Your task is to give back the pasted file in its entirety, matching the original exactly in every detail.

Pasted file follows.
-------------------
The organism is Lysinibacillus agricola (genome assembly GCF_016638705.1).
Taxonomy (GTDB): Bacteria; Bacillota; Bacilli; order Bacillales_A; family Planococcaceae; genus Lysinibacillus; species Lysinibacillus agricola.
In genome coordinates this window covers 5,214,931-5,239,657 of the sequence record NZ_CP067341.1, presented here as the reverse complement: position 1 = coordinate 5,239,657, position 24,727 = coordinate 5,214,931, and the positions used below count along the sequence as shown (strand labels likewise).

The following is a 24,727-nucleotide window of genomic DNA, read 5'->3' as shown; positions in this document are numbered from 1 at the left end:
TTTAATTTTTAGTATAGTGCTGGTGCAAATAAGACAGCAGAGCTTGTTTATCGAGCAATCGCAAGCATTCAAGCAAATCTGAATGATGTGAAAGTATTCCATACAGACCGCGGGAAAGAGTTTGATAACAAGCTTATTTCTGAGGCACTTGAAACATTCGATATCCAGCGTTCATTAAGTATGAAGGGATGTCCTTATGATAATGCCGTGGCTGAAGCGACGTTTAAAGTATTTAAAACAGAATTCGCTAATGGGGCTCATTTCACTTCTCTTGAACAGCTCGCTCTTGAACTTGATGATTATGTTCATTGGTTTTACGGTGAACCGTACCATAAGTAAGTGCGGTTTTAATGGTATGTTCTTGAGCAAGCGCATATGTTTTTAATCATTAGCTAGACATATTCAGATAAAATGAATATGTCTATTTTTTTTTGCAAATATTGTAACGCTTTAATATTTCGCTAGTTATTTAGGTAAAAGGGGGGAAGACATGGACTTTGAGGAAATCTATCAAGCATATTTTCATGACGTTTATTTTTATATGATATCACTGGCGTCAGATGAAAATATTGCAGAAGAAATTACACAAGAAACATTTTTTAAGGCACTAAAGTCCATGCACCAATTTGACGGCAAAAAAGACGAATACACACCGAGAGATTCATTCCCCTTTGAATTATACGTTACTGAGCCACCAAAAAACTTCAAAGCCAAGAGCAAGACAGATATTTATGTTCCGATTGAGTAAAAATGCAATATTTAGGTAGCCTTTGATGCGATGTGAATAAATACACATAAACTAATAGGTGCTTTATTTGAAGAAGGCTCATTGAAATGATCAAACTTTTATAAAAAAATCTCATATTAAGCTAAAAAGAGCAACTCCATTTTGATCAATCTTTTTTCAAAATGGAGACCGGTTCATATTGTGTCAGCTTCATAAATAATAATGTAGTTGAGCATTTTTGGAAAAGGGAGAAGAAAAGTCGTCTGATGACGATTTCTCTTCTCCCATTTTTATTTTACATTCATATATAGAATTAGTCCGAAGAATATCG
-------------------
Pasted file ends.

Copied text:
The organism is Lysinibacillus agricola (genome assembly GCF_016638705.1).
Taxonomy (GTDB): Bacteria; Bacillota; Bacilli; order Bacillales_A; family Planococcaceae; genus Lysinibacillus; species Lysinibacillus agricola.
In genome coordinates this window covers 5,214,931-5,239,657 of the sequence record NZ_CP067341.1, presented here as the reverse complement: position 1 = coordinate 5,239,657, position 24,727 = coordinate 5,214,931, and the positions used below count along the sequence as shown (strand labels likewise).

The following is a 24,727-nucleotide window of genomic DNA, read 5'->3' as shown; positions in this document are numbered from 1 at the left end:
TTTAATTTTTAGTATAGTGCTGGTGCAAATAAGACAGCAGAGCTTGTTTATCGAGCAATCGCAAGCATTCAAGCAAATCTGAATGATGTGAAAGTATTCCATACAGACCGCGGGAAAGAGTTTGATAACAAGCTTATTTCTGAGGCACTTGAAACATTCGATATCCAGCGTTCATTAAGTATGAAGGGATGTCCTTATGATAATGCCGTGGCTGAAGCGACGTTTAAAGTATTTAAAACAGAATTCGCTAATGGGGCTCATTTCACTTCTCTTGAACAGCTCGCTCTTGAACTTGATGATTATGTTCATTGGTTTTACGGTGAACCGTACCATAAGTAAGTGCGGTTTTAATGGTATGTTCTTGAGCAAGCGCATATGTTTTTAATCATTAGCTAGACATATTCAGATAAAATGAATATGTCTATTTTTTTTTGCAAATATTGTAACGCTTTAATATTTCGCTAGTTATTTAGGTAAAAGGGGGGAAGACATGGACTTTGAGGAAATCTATCAAGCATATTTTCATGACGTTTATTTTTATATGATATCACTGGCGTCAGATGAAAATATTGCAGAAGAAATTACACAAGAAACATTTTTTAAGGCACTAAAGTCCATGCACCAATTTGACGGCAAAAAAGACGAATACACACCGAGAGATTCATTCCCCTTTGAATTATACGTTACTGAGCCACCAAAAAACTTCAAAGCCAAGAGCAAGACAGATATTTATGTTCCGATTGAGTAAAAATGCAATATTTAGGTAGCCTTTGATGCGATGTGAATAAATACACATAAACTAATAGGTGCTTTATTTGAAGAAGGCTCATTGAAATGATCAAACTTTTATAAAAAAATCTCATATTAAGCTAAAAAGAGCAACTCCATTTTGATCAATCTTTTTTCAAAATGGAGACCGGTTCATATTGTGTCAGCTTCATAAATAATAATGTAGTTGAGCATTTTTGGAAAAGGGAGAAGAAAAGTCGTCTGATGACGATTTCTCTTCTCCCATTTTTATTTTACATTCATATATAGAATTAGTCCGAAGAATATCG